COVID-19 confirmed cases in Guyana climb to 45

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President reiterates importance of all health care professionals

One month has passed since COVID-19 claimed the life of the first Guyanese and to date, five more persons lost the battle for their lives, after being diagnosed with the virus.

At present, 45 persons have been confirmed as having being infected (inclusive of those who succumbed), with 31 in isolation. Thirteen are in quarantine and eight individuals have been reported to have recovered.

According to a statement from President David Granger, the effort to fight this disease requires unprecedented expenditure and outlay of resources to enable identification and testing, isolation, protection and treatment.

“We are becoming better prepared to provide proper personal protective equipment for the medical staff doing the testing and treatment tests and the materials and equipment such as beds, respirators and ventilators for those who become critically afflicted. The capacity for infrastructural and institutional accommodation is being expanded. Persons who become ill should have access to the best care in the shortest possible time, to ensure their recovery and rehabilitation.”

He reminded that although the national focus is on those who have been infected and afflicted, the public should remember that public health professionals and service providers (doctors, nurses, respiratory therapists and all other supporting staff – medical and non-medical) are doing their best in providing the required care for those in distress.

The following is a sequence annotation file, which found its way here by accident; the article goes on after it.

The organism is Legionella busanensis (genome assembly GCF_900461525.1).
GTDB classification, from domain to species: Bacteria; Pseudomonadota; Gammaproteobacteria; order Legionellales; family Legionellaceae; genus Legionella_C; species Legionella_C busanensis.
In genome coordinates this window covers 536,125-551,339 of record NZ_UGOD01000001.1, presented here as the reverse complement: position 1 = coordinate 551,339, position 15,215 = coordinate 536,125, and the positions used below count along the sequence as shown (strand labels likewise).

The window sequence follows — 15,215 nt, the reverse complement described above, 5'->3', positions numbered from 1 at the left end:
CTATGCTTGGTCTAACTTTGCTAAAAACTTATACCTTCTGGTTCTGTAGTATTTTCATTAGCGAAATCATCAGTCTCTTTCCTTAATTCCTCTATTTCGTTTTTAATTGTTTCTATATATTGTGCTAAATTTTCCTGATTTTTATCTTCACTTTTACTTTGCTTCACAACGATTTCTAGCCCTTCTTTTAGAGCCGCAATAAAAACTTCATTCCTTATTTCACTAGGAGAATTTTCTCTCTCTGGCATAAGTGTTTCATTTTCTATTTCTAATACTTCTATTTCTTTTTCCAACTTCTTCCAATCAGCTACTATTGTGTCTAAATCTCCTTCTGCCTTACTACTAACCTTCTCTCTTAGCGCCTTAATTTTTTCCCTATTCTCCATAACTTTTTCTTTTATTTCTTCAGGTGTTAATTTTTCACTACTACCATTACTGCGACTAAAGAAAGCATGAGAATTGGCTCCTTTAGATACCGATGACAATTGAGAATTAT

“Public health practitioners are on the front line of protecting those stricken by the disease. They have been working tirelessly through this very difficult situation to provide quality healthcare to those who have been infected and afflicted. Everyone in the public health system has played a vital part in the fight against this disease.”

According to the President, while the public has been instructed to ‘stay at home’, in physical isolation, health professionals are required to leave their homes and families, daily, to work in the health centres, hospitals, quarantine stations and other institutions do their part to combat the disease. The service that they provide, he pointed out, should not be taken for granted.

“Every day, they report for duty to work in conditions that could be dangerous to their own health and safety. Let us all think about these public servants and employees in private institutions who are putting their lives on the line. We all should ponder their personal, physical, psychological and emotional needs and that, day after day, they are pressed beyond measure to deal with so much human suffering.”

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